Good question. I've been thinking about getting one of these devices for practicing stroke technique and timing at home: http://www.practicehit.com/.

Looks like it would work in minimal space and at least you swing at a moving ball. Anyone have an experience with it?

LeeD
10-14-2009, 02:46 PM
Sure, anytime you practice the actual swing, it's a good thing.
But I thought the OP was talking TIMING here. Timing means watching the ball leave the opponent's racket, reacting quickly with split step (if you're young enough), turn shoulders, racket back and ready for forward swing, then forward swing compact and quick enough for recovery to position again.

BMC9670
10-15-2009, 10:02 AM
IMO, I think simulating timing as it is on an actual court at home would be really difficult to impossible. At least with a device like a practicehit, you can hit a moving ball, which does have timing elements involved. You still have to prepare and swing the racket with good timing.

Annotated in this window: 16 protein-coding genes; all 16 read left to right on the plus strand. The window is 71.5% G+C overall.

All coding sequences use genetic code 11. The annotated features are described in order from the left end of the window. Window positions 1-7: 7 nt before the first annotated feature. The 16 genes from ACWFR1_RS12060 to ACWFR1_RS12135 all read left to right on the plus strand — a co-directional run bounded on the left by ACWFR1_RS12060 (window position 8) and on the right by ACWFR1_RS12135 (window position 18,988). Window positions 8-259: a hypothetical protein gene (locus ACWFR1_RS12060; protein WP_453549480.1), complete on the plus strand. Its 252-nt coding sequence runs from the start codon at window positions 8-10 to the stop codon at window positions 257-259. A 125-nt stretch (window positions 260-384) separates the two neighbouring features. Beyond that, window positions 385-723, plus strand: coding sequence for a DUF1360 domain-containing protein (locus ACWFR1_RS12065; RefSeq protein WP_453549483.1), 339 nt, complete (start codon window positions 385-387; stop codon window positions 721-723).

Has anyone tried one of these things?

OverTheHill
10-15-2009, 10:12 AM
In this year's US open, Melanie Oudin lost many first sets before finally winning all but one of those matches. She said it took her the first set to get used to the different timing of each opponent. Thus, the timing is different for each person and situation. I don't think you can improve timing without playing people or maybe using ball machines.

Also, that little tee-ball contraption mentioned earlier looks ridiculous. All it might do is give you tennis elbow IMO.

LafayetteHitter
10-15-2009, 10:14 AM
Hello,